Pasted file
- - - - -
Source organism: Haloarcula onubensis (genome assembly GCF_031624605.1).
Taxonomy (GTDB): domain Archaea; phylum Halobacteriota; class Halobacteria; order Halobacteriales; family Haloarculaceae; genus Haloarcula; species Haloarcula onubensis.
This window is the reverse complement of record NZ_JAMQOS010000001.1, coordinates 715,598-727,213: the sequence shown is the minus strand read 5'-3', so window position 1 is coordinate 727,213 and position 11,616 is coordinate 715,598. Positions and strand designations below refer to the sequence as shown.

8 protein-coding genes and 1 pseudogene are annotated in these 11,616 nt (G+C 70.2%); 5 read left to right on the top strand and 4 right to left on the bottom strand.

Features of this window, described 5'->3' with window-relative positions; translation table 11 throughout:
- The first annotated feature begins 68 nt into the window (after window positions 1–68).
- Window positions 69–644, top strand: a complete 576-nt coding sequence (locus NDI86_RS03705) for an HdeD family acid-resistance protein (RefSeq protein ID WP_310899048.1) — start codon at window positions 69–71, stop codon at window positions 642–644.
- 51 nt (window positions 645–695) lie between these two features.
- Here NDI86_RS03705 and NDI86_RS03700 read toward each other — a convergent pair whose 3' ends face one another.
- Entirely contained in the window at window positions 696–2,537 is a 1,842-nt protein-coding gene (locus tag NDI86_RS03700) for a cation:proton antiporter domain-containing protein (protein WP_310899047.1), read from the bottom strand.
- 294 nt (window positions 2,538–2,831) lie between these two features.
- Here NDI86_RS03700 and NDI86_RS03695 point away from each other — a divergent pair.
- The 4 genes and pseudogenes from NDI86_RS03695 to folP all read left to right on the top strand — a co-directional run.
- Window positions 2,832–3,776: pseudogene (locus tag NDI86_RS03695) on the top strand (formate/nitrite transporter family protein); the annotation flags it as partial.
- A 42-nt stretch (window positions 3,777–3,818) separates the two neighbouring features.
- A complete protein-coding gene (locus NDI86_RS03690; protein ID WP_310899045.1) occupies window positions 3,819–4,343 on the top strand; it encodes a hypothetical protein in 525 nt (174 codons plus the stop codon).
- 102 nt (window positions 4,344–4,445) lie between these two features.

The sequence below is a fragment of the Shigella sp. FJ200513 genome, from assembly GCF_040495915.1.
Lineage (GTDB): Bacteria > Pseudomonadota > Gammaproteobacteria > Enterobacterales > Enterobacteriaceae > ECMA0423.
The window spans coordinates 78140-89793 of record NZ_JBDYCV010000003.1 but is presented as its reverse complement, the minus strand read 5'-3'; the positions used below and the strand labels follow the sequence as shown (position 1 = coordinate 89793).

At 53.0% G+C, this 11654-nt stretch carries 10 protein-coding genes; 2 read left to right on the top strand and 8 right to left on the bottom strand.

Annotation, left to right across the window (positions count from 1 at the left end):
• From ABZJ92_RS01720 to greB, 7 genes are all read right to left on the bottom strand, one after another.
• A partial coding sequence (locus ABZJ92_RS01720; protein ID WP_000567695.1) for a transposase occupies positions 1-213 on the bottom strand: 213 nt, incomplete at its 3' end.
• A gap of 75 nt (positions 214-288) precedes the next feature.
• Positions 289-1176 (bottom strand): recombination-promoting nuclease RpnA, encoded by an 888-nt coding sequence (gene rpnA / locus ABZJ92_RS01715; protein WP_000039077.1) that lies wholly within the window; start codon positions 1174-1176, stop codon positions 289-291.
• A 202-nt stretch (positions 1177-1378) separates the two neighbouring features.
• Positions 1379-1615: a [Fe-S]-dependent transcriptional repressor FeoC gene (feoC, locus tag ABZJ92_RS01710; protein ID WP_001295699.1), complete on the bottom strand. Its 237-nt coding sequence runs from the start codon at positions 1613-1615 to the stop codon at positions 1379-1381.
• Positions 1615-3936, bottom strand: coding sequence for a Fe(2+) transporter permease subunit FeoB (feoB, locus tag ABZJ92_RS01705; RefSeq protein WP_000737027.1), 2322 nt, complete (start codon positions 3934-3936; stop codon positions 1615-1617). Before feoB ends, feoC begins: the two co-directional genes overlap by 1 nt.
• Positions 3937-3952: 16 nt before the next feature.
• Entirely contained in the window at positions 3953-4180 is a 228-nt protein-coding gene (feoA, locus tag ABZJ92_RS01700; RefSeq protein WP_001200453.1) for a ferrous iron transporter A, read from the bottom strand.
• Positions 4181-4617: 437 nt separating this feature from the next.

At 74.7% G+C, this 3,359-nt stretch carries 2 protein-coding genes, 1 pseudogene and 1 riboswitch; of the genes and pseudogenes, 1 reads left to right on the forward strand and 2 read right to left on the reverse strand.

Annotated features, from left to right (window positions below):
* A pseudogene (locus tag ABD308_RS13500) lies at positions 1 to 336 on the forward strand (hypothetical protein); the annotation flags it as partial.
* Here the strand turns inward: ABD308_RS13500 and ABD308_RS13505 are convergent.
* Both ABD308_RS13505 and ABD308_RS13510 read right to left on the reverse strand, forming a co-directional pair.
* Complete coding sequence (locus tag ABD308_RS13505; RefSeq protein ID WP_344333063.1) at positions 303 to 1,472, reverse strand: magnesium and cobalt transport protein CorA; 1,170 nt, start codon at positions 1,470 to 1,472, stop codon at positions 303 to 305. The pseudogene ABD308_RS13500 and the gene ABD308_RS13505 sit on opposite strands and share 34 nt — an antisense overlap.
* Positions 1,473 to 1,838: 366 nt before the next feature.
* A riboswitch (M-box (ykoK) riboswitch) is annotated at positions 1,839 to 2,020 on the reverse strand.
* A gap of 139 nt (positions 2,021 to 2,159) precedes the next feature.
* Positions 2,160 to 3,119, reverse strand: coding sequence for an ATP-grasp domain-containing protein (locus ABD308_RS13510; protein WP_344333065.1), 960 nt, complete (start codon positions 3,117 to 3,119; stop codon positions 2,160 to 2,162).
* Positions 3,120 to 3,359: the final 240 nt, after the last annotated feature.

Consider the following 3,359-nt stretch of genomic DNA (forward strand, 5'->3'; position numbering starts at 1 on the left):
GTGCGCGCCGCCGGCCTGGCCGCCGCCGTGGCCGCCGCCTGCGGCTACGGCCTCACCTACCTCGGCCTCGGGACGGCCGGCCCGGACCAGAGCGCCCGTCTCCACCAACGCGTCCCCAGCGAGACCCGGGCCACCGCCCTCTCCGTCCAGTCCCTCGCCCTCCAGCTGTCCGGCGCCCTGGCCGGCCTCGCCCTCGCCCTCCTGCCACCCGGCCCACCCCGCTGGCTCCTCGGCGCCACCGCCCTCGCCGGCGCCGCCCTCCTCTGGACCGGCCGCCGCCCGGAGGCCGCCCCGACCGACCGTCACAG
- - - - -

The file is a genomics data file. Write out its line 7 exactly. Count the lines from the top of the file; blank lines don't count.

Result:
- Window positions 69–644, top strand: a complete 576-nt coding sequence (locus NDI86_RS03705) for an HdeD family acid-resistance protein (RefSeq protein ID WP_310899048.1) — start codon at window positions 69–71, stop codon at window positions 642–644.